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Re: Advice For Linux Newbies - 7 Principles

Post by shawnhcorey » Fri Aug 17, 2018 3:05 pm

rui no onna wrote:
Fri Aug 17, 2018 2:01 pm
KBD47 wrote:
Fri Aug 17, 2018 11:39 am
It used to be fairly simple to dual-boot Linux with Windows. But with EFI/Secure Boot and Windows messing up Linux with updates I wonder if it is not better to start with a second computer or pick up an inexpensive second machine to dedicate to Linux to get used to it without having to fight with Windows. Then replace Windows on the other machine after the user is comfortable with Linux.
This is what I'm doing. If I go the dual boot route, I'll probably boot into Linux once or twice and never touch it again.

There's a big difference between learning Linux at leisure versus being on a deadline and needing to spend a few hours trying to figure out how to do something on Linux that takes 5 minutes to do on Windows (due to familiarity and already having favorite utilities/automated scripts for the job).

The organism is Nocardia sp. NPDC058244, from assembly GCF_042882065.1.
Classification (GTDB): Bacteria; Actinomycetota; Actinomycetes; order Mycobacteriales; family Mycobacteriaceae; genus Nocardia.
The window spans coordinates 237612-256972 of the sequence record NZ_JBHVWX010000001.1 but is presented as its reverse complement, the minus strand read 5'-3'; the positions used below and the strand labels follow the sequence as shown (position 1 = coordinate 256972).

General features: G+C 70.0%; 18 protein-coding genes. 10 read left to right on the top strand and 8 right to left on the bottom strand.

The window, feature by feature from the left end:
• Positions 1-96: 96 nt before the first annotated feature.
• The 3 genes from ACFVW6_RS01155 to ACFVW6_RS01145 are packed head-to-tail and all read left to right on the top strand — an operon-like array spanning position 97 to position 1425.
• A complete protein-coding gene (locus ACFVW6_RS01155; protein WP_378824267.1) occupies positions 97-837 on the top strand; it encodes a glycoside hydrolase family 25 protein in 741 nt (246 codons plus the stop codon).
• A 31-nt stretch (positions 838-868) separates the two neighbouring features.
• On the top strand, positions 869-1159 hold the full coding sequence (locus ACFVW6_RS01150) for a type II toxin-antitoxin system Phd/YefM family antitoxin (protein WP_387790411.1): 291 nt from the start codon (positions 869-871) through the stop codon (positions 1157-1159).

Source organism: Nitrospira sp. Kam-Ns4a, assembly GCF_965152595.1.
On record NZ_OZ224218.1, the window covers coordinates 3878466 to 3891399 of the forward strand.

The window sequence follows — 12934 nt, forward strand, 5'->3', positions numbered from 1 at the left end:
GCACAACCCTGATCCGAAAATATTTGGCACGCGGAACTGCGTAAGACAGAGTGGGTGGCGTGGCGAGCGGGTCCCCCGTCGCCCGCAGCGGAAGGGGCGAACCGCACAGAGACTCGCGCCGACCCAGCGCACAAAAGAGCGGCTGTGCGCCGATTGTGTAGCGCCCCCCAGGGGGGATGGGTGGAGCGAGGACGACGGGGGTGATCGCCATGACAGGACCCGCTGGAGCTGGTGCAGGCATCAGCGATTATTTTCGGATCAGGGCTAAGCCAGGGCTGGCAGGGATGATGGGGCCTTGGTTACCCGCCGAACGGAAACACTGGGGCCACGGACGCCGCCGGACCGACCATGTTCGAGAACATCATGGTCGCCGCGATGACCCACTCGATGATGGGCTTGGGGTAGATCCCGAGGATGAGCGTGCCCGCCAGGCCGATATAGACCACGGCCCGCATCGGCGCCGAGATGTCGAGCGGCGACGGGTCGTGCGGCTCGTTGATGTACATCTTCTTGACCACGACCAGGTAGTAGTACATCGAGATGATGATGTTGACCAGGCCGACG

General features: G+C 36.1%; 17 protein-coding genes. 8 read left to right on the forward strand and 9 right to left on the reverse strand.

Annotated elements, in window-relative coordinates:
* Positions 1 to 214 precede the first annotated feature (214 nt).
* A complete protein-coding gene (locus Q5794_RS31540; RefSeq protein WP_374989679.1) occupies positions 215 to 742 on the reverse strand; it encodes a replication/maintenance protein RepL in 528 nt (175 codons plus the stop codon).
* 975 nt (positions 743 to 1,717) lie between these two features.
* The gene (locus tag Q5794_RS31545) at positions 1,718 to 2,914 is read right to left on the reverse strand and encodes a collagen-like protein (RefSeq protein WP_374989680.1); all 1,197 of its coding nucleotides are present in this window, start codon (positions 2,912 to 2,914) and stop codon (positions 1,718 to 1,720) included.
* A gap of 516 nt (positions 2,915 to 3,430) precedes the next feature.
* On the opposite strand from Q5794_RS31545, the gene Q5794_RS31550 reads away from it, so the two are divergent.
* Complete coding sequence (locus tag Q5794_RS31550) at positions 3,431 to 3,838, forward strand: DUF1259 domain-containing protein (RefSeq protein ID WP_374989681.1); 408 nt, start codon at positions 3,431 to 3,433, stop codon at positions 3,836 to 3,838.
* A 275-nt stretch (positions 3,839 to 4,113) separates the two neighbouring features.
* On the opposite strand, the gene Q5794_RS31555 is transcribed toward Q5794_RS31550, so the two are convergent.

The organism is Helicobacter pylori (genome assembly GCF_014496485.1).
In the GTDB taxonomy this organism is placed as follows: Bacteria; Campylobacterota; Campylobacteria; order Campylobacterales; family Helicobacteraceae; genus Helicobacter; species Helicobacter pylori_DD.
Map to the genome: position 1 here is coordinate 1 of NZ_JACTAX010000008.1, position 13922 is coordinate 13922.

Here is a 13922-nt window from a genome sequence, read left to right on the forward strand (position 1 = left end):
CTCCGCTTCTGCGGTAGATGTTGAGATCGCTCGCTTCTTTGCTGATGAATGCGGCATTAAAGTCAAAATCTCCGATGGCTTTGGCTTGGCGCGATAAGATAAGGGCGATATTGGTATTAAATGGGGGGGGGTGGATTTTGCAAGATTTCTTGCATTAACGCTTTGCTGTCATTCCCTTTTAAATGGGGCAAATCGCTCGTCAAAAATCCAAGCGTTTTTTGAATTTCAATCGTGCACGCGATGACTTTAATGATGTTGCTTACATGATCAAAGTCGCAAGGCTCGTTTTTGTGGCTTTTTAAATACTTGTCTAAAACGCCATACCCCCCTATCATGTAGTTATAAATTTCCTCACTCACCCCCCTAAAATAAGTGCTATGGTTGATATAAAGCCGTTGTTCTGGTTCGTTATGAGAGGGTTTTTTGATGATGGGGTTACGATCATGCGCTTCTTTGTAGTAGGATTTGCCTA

Yes, of course. When changing tools, you have to evaluate if the time you will save is longer than the time you'll spend learning/adapting-to it.
Don't stop where the ink does.

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Re: Advice For Linux Newbies - 7 Principles

Post by rui no onna » Fri Aug 17, 2018 3:51 pm

rambo919 wrote:
Fri Aug 17, 2018 2:08 pm
linux gets mocked sometimes BECAUSE of the culture though not HALF as much as apple.... you cant go wrong with mocking apple lemmings.
Squeak, squeak, squeak. I love my iPad. :lol: